Definition - What does Yajur Veda mean?
The Yajur Veda is an ancient collection of Sanskrit mantras and verses, used in Hindu worship and rituals. It is one of the four primary scriptures of Hinduism known collectively as the Vedas, alongside Rig Veda, Atharva Veda and Sama Veda. The name is derived from the Sanskrit roots, yajus, meaning "worship" or "sacrifice"’ and veda, meaning "knowledge." Yajur Veda is sometimes translated as "Knowledge of the Sacrifice."
The text describes the way in which religious rituals and sacred ceremonies should be performed, and it is therefore primarily intended for Hindu priests.
The mantras within Yajur Veda are used during religious rituals such as those before the yajna fire, and they are most commonly recited by the adhvaryu who preside over the physical details of a sacrifice.
Yogapedia explains Yajur Veda
Yajur Veda is the third of the four Vedas, believed to have been composed between 1200 and 900 BCE. At the heart of the Vedic tradition is a system of sacrifices, each of which depends upon invocations of specific deities.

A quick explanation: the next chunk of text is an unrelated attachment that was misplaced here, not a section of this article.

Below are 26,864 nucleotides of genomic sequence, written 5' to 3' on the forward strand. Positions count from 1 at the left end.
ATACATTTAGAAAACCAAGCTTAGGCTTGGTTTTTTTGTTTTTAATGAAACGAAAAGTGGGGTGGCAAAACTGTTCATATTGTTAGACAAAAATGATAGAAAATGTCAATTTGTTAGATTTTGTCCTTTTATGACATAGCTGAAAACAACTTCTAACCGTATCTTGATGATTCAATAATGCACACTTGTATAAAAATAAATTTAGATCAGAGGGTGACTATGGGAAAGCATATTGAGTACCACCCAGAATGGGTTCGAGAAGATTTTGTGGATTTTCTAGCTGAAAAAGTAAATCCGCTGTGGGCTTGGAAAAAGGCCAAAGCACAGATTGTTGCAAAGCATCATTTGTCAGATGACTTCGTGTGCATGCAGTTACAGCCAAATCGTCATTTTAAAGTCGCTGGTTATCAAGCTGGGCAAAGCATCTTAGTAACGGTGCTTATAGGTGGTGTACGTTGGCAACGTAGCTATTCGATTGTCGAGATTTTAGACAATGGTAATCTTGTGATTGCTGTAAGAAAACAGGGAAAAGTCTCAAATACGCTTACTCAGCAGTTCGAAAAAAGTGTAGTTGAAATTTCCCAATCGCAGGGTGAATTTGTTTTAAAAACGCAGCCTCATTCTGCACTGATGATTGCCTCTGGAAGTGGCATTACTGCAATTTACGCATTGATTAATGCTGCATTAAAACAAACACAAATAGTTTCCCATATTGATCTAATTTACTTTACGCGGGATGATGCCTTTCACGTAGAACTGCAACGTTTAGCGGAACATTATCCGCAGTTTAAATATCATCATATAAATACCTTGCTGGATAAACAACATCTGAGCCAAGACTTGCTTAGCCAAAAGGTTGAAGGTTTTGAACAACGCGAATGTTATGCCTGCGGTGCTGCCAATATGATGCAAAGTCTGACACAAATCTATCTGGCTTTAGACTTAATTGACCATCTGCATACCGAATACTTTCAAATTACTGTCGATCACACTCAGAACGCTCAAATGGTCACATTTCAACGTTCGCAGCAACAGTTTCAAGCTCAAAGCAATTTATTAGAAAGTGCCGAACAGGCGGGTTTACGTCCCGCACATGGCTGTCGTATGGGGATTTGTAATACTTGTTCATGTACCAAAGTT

The Yajur Veda prescribes these rituals, which are performed alongside the melodic chants of the Sama Veda.
Each of the four Vedas is assigned a specific Hindu priest; hota for Rig Veda, adhvaryu for Yajur Veda, udgata for Sama Veda and brahman for Atharva Veda.
Although each priest plays an essential role in the religious rituals, the adhvaryu functions as executive priest, reciting from the Yajur Veda to assign sacrificial duties to the yajamana (ritual patron) and other priests.
The Yajur Veda is divided into two parts - the white or "pure" Yajur Veda known as Shukla, and the black or "dark" Yajur Veda known as Krishna. The white Yajur Veda deals with prayers and specific instructions for devotional sacrifices, whereas the black Yajur Veda deals with sacrificial rituals.
The Vedas were originally transmitted by word of mouth, before being edited by various schools known as shakhas. Of all four Vedas, the Yajur Veda gathered the largest amount of schools, further dividing the Shukla and Krishna Yajur Vedas into the following samhitas (verses):
- Madhyandina Samhita
- Kanva Samhita
- Taittiriya Samhita
- Kathaka Samhita
- Kapishthala Samhita
- Maitrayani Samhita
Despite being based on the older Rig Veda, Yajur Veda differs in that it exclusively describes the technicalities of sacred rituals and ceremonies. Some of the verses are devoted entirely to ritual instruments and offerings, most of which symbolize certain aspects of Brahman (universal consciousness).
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